Education
Best practices for effective political advocacy in global education
By Nootash Mahmood & Ahmed Razzak
Most governments recognize the need to improve health and education outcomes but fail to act. Data-driven advocacy led by local champions can help drive action.

Most governments are well-informed about the challenges they face in the health and education sectors. However, they often fail to turn this awareness into the adoption of the right policies or the effective implementation of comprehensive reforms.

If done right, data-driven political advocacy led by local champions and influencers can help drive change. A few best practices can promote the effective delivery of such strategies.

 

1. Use “shocking” facts to create a sense of urgency

Convincing political leaders about the scale and impact of the problem is critical to any advocacy effort. Leveraging data to clearly establish the issue and create a sense of urgency is therefore essential. 

In global education, several leading development partners have come together to use striking facts, such as “90% of children in low-income countries are unable to read a simple sentence by the age of 10” to do exactly this. Shocking statistics such as this are critical to grab the attention, inspire action and create a sense of urgency among decision-makers.

 

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Source: World Bank and UNESCO Institute for Statistics

 

2. Show the problem 

While dashboards and data-packs are a powerful tool, sometimes leaders need more than these to fully understand and see the problem. 

In education in particular, taking policy-makers to the classroom, or bringing the classroom to them through videos and photos can sometimes evoke a far stronger response than charts do. 

Regional advocacy organisations in Africa leverage this successfully at global forums such as the Transforming Education Summit, where they used powerful videos that illustrate the difference between children who can read comfortably versus those who cannot. This helps people have first-hand experience of the problem and understand the implications.

 

3. Leverage local voices and champions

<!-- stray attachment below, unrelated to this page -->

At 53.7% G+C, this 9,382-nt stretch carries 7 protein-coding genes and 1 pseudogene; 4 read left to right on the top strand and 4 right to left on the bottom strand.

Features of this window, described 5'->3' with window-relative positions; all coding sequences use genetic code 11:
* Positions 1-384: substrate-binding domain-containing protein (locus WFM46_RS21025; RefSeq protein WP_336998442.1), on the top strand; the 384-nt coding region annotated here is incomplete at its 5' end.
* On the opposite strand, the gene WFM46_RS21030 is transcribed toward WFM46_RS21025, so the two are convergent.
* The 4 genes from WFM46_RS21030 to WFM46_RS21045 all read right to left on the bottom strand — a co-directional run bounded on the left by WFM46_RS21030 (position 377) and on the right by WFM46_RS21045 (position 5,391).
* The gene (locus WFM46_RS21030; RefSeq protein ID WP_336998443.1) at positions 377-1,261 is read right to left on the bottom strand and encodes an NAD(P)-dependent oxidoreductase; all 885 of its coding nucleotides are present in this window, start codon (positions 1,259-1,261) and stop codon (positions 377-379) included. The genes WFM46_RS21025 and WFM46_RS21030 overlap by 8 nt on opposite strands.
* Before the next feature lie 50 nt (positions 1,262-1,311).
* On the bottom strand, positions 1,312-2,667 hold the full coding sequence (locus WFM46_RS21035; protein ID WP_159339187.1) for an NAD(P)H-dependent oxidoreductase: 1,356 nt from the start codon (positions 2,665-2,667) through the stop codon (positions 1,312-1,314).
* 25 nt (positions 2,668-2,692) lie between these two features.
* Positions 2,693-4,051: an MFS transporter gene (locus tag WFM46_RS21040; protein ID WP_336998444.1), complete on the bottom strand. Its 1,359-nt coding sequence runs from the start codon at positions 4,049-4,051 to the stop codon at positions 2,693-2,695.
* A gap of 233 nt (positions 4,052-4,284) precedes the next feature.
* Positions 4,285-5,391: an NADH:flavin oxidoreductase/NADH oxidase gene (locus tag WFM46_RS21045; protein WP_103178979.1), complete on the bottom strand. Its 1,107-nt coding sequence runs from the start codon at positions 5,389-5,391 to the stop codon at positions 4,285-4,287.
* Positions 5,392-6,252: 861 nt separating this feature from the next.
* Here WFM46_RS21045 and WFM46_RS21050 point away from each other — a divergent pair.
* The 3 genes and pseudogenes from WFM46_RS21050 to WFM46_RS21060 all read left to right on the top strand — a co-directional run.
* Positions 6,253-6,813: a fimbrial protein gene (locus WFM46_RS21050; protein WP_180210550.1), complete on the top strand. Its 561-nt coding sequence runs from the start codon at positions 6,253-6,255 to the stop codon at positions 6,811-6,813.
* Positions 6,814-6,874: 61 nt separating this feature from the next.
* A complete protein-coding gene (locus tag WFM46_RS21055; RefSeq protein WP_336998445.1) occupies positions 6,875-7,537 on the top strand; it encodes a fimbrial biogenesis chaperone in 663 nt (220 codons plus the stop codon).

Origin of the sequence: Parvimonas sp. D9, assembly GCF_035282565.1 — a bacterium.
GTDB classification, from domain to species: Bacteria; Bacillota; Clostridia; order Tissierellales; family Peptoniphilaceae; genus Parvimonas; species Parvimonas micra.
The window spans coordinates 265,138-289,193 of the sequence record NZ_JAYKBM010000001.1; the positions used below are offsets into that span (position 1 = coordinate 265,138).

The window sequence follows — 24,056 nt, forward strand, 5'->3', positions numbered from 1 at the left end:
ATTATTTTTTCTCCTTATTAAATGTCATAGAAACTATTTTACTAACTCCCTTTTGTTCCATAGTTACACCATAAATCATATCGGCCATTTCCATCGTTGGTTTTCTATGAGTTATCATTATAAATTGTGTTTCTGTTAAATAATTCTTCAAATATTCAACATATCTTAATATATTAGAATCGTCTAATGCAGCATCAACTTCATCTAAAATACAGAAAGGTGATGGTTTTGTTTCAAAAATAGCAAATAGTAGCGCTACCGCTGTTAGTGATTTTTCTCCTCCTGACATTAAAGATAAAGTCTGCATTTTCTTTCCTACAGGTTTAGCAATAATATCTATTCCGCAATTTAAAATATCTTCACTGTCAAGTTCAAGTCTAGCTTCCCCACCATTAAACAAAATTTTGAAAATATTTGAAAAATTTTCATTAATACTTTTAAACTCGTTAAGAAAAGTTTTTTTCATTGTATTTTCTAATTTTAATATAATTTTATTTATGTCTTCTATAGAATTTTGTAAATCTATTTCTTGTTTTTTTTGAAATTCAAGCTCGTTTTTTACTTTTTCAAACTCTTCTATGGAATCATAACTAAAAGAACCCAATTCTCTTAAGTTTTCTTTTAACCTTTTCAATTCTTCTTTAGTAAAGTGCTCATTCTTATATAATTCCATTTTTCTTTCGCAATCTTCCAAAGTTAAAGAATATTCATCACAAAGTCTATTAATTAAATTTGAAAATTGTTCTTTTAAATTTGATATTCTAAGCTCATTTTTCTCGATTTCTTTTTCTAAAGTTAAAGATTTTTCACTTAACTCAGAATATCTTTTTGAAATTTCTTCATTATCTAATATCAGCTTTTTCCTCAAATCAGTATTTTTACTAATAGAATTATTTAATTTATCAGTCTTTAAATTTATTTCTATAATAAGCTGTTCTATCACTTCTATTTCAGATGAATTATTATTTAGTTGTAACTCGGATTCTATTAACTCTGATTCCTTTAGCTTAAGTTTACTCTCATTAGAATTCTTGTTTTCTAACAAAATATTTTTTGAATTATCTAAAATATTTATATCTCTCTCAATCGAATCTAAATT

The messenger is as important as the message. Leveraging the voices of trusted local champions and practitioners often amplifies the issue far better than communications coming from global actors.

Human Capital Africa, for instance, has brought together several African champions and leaders on a united platform to urge governments to not only pay attention to the learning crisis, but also take the necessary action to resolve it.

 

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Dr. Obiageli Ezekwesili speaking on the learning crisis in SSA
at the Transforming Education Summit in New York (2022)

 

4. Focus on solutions, not just on the problem

Country leaders are already well aware of the various education crises their countries face. Advocacy focused on a small set of critical actions implemented at scale draws far more attention than simply continuing to amplify data on poor performance.

Several development partners in global education are actively advocating for investments in proven techniques that improve learning, such as “structured pedagogy” or “teaching at the right level”, as opposed to spending more on financial incentives or building more schools. 

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Data from a World Bank report comparing the impact of various interventions on learning outcomes

 

5. Focus the ecosystem on messaging 

Political leaders deal with dozens of issues on any given day. Efforts to unify messaging across the broader ecosystem, especially since their eventual goal is the same, can increase focus and enable a more rapid response. An unprecedented effort to proceed in this spirit is currently underway in global education, where local and global actors have come together under a common umbrella that symbolises a commitment to action. They are urging immediate and targeted measures to fix the learning crisis that our world is facing.

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